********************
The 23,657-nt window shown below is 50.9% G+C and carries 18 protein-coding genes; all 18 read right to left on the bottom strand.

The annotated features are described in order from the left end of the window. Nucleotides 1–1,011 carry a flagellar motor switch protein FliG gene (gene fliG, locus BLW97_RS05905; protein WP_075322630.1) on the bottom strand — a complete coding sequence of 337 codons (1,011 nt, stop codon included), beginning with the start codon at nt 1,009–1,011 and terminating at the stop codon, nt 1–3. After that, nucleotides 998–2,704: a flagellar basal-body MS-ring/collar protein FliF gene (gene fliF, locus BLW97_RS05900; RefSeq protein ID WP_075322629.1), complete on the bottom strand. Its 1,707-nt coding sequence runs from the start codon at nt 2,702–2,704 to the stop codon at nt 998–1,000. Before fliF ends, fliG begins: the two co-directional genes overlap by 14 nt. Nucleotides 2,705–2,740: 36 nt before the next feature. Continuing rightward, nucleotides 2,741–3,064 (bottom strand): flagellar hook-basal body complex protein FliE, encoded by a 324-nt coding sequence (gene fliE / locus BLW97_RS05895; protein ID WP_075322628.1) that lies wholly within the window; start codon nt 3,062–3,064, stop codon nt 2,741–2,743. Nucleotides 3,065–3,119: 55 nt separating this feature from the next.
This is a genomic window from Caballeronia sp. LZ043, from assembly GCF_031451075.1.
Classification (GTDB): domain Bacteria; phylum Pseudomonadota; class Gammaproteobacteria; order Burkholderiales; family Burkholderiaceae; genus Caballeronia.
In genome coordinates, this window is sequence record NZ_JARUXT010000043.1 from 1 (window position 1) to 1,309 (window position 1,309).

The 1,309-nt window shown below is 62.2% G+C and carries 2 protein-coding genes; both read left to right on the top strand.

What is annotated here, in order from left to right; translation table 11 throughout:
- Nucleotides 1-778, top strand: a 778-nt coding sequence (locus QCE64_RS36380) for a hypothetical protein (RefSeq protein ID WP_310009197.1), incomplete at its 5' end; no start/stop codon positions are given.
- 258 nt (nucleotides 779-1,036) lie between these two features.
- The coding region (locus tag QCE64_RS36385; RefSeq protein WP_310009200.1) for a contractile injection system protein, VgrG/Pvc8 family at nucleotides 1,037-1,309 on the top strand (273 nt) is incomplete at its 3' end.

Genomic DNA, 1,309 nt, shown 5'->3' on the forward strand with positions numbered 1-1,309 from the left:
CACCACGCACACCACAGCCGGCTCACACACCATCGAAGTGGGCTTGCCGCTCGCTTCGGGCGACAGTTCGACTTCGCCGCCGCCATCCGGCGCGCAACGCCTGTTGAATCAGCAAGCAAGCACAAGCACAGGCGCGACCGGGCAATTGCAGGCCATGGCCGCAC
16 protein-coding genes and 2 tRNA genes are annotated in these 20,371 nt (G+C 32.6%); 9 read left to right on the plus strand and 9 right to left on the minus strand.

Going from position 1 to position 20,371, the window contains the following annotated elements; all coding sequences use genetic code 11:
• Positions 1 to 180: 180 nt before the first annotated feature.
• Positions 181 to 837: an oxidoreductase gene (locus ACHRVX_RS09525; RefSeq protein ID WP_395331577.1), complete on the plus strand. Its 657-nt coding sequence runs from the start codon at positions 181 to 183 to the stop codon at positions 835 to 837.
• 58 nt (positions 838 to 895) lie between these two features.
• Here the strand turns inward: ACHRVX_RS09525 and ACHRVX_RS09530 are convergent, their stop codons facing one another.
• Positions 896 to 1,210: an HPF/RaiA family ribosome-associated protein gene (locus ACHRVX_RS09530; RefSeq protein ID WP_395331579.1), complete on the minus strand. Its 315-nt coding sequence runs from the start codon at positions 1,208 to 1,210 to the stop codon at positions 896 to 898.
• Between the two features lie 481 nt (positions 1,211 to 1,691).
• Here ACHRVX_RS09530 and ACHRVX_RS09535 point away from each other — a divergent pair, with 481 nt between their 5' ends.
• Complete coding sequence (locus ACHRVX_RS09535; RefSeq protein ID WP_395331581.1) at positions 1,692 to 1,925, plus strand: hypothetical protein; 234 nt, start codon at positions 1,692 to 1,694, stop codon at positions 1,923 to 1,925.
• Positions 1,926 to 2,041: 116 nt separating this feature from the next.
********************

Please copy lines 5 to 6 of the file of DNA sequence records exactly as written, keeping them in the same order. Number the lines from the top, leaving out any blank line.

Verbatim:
In genome coordinates, this window is sequence record NZ_JARUXT010000043.1 from 1 (window position 1) to 1,309 (window position 1,309).

The 1,309-nt window shown below is 62.2% G+C and carries 2 protein-coding genes; both read left to right on the top strand.